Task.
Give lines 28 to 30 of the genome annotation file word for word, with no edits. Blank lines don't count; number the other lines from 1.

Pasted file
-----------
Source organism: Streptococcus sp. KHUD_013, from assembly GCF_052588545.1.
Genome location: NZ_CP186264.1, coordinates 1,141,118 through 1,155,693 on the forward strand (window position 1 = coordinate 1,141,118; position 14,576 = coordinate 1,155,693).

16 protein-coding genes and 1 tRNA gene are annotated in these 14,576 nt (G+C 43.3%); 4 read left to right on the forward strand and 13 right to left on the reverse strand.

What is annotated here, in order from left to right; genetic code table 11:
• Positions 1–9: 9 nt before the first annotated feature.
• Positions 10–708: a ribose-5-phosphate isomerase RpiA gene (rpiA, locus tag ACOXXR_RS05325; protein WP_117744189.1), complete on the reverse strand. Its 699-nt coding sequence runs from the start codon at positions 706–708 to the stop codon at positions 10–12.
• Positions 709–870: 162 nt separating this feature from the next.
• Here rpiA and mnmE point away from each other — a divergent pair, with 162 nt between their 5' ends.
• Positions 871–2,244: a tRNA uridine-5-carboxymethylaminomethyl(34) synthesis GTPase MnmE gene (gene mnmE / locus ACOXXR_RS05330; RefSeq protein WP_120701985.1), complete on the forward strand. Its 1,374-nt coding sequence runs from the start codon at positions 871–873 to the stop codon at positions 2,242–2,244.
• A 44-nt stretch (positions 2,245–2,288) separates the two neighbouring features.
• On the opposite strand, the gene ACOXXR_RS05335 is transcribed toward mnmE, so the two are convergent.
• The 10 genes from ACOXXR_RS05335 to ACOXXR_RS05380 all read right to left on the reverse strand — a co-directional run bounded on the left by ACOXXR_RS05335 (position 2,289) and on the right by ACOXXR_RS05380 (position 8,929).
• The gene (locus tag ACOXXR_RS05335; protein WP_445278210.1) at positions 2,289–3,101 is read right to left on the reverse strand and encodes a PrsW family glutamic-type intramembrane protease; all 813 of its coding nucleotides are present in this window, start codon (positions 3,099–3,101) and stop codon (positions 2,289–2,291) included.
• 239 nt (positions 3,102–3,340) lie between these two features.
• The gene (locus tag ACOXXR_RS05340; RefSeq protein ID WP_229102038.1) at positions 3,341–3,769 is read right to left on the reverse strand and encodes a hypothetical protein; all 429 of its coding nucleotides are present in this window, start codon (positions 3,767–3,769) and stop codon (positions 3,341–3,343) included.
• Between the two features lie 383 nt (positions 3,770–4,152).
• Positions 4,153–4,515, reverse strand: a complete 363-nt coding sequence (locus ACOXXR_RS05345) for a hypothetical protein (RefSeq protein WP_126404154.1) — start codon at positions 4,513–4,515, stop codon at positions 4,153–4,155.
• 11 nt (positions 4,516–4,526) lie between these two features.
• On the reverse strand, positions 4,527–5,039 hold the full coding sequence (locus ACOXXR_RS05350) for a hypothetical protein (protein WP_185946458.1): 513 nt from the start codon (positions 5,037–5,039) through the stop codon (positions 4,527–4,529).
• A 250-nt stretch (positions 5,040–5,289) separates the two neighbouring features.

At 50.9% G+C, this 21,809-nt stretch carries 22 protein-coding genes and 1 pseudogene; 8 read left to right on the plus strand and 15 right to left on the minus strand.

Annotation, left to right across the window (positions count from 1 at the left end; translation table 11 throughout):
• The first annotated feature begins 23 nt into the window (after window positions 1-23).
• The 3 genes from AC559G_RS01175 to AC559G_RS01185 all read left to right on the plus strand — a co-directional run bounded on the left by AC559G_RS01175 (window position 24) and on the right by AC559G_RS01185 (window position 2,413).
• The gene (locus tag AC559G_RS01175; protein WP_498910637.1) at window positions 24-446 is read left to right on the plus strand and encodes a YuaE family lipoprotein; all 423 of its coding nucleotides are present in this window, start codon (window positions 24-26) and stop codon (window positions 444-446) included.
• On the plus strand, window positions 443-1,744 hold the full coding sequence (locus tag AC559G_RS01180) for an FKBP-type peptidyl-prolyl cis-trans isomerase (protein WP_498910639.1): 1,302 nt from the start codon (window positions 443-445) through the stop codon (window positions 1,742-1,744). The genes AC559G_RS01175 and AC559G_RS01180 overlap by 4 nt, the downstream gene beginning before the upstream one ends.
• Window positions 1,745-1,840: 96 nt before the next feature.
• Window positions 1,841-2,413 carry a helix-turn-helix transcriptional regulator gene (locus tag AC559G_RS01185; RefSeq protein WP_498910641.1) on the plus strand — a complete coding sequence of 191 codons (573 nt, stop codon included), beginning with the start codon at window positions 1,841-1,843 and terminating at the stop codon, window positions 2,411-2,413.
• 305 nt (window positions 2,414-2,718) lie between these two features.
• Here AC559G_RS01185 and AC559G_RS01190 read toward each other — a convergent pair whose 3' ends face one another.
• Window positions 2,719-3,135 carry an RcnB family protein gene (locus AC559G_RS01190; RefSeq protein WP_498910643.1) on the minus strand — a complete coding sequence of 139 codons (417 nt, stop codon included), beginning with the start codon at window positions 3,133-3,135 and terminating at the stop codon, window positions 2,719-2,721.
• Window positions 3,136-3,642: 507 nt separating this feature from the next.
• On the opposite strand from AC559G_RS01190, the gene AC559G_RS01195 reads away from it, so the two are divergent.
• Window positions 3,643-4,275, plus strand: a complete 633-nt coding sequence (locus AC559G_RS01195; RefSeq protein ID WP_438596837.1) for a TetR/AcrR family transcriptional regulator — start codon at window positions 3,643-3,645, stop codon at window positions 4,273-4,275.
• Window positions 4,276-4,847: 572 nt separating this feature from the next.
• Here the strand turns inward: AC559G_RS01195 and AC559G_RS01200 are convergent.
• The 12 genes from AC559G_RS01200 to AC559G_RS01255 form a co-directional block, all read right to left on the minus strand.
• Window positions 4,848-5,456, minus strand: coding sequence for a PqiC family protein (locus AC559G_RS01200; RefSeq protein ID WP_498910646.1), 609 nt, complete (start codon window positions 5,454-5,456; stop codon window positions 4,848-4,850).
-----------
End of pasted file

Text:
• Window positions 1,841-2,413 carry a helix-turn-helix transcriptional regulator gene (locus tag AC559G_RS01185; RefSeq protein WP_498910641.1) on the plus strand — a complete coding sequence of 191 codons (573 nt, stop codon included), beginning with the start codon at window positions 1,841-1,843 and terminating at the stop codon, window positions 2,411-2,413.
• 305 nt (window positions 2,414-2,718) lie between these two features.
• Here AC559G_RS01185 and AC559G_RS01190 read toward each other — a convergent pair whose 3' ends face one another.